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Radiographer Reporting

radiographer report logoRadiographer reporting (Last updated 24 June 2020).

The College of Radiographers presented a vision paper for diagnostic radiographers to enhance their scope of practice to report images in 1997 [1]. In 2004, Paterson et al. provided guidance and direction on planning and implementing a reporting radiographer service; the education, continuing education and support required by reporting radiographers; quality and standards related to reporting; and the nature of a report [2]. Accordingly, all reporting radiographers undertake postgraduate masters level qualifications, work within their employer’s clinical governance framework and have an individual scope of practice which reflects local service needs. They will have the knowledge, skills and practical experience to meet professional body standards and be entitled in writing as operators under the requirements of The Ionising Radiation (Medical Exposure) Regulations 2017 and The Ionising Radiation (Medical Exposure) Regulations (Northern Ireland) 2018.

Reporting radiographers work within imaging teams [3]; Common roles within those teams include, for example, writing definitive clinical reports for musculoskeletal and chest plain imaging [4]. With regards to regulation, all UK radiographers are regulated by the Health and Care Professions Council (HCPC). The HCPC defines requirements for Continuing Professional Development (CPD) and Registration [5]. Radiographers are also guided by intercollegiate Allied Health Professional bodies’ guidance for CPD [6].

In 2017 a cancer workforce plan for England stated that Health Education England would work with the Society of Radiographers and the Royal College of Radiologists to produce 300 additional reporting radiographers by 2020; to help develop and standardise skills, relieve the pressure of routine reporting on clinical radiologists and most important of all, to increase capacity for early diagnosis in a safe and standardised way for the benefit of patients [7].

A national review of radiology academies by Health Education England in 2017 [8] demonstrated that increasing use of skill mix, with the development of advanced and consultant practice radiographers to undertake, perform and interpret a greater range of imaging examinations alongside radiologists, was helping to maintain imaging service productivity. But despite these advances, in 2018, the Care Quality Commission (CQC) [9] reported that issues with staffing were found to be affecting reporting times, there were not enough radiologists to meet current demand. The CQC asserted that radiographers who are trained to report on radiology examinations play a valuable role in delivering timely reports and reducing reporting delays, but it was clear that the skills of reporting radiographers were not always recognised, or they were not being given protected time to report on radiology exams [9]. The Royal College of Radiologists echoed that stance in 2019, stating that high vacancy rates for radiologists and under-utilisation of the skills of reporting radiographers were key issues [10]. Evidently, the effective roles of reporting radiographers within clinical imaging teams are now widely recognised in the UK but not necessarily applied consistently across patient services.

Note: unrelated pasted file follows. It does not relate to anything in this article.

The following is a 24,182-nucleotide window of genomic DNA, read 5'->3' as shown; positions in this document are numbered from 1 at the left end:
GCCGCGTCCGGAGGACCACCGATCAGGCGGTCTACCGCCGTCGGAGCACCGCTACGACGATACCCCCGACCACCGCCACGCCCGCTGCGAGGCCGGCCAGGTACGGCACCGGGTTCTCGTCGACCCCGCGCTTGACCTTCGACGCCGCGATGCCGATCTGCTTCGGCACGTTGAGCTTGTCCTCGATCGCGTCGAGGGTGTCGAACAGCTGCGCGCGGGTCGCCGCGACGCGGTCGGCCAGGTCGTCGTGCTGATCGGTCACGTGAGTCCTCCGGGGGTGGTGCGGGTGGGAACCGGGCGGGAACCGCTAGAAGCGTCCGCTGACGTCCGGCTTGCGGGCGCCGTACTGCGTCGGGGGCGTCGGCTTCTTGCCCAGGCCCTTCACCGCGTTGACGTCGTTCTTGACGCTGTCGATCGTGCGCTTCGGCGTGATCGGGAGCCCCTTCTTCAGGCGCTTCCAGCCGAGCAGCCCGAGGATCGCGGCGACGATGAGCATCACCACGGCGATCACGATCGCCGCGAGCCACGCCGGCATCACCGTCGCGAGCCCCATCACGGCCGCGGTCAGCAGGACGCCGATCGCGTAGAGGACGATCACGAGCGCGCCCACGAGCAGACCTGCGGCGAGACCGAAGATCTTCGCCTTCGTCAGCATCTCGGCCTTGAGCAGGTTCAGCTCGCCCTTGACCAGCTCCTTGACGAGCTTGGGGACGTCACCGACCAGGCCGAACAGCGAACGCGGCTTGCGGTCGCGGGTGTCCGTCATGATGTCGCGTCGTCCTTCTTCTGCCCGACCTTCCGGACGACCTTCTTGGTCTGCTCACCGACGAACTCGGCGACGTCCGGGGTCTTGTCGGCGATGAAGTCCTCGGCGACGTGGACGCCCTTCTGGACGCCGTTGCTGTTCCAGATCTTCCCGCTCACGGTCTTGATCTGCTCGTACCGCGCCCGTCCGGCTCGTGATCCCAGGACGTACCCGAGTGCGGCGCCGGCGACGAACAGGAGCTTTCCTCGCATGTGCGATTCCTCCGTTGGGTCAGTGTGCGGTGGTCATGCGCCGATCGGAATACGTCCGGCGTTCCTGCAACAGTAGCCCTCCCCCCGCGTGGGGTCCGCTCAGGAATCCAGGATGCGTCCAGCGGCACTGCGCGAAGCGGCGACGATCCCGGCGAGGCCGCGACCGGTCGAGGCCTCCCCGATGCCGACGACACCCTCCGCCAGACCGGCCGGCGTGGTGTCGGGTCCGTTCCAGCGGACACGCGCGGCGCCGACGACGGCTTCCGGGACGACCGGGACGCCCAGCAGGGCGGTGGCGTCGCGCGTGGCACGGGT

CoR recognise that there is a pressing need to ensure that reporting radiographers receive protected time to report clinical examinations and to utilise their skills fully. An individual job plan is crucial to enable the reporting radiographer to deliver all elements of their role [11]. Further, this allows reporting radiographers to deliver the commitments of AHPs into Action [12], to meet the principles of safe, sustainable and productive staffing [13, 14] and to support the NHS Long Term Plan [15]; delivering an effective, high-quality service requires investment in new equipment and staff, underpinned by a new model of diagnostic provision. The advancing roles of radiographers in new models of service provision are well documented, for example, ensuring timely patient flow in the Emergency Department [4]. A further new model of service provision, proposed in the long term plan, is that by 2023, NHS England and NHS Improvement will have introduced new diagnostic imaging networks across England. The publication in 2019 of Transforming imaging services in England: a national strategy for imaging networks [16] sets out the framework for this. Reporting radiographers are integral to that service development and the success of the imaging networks.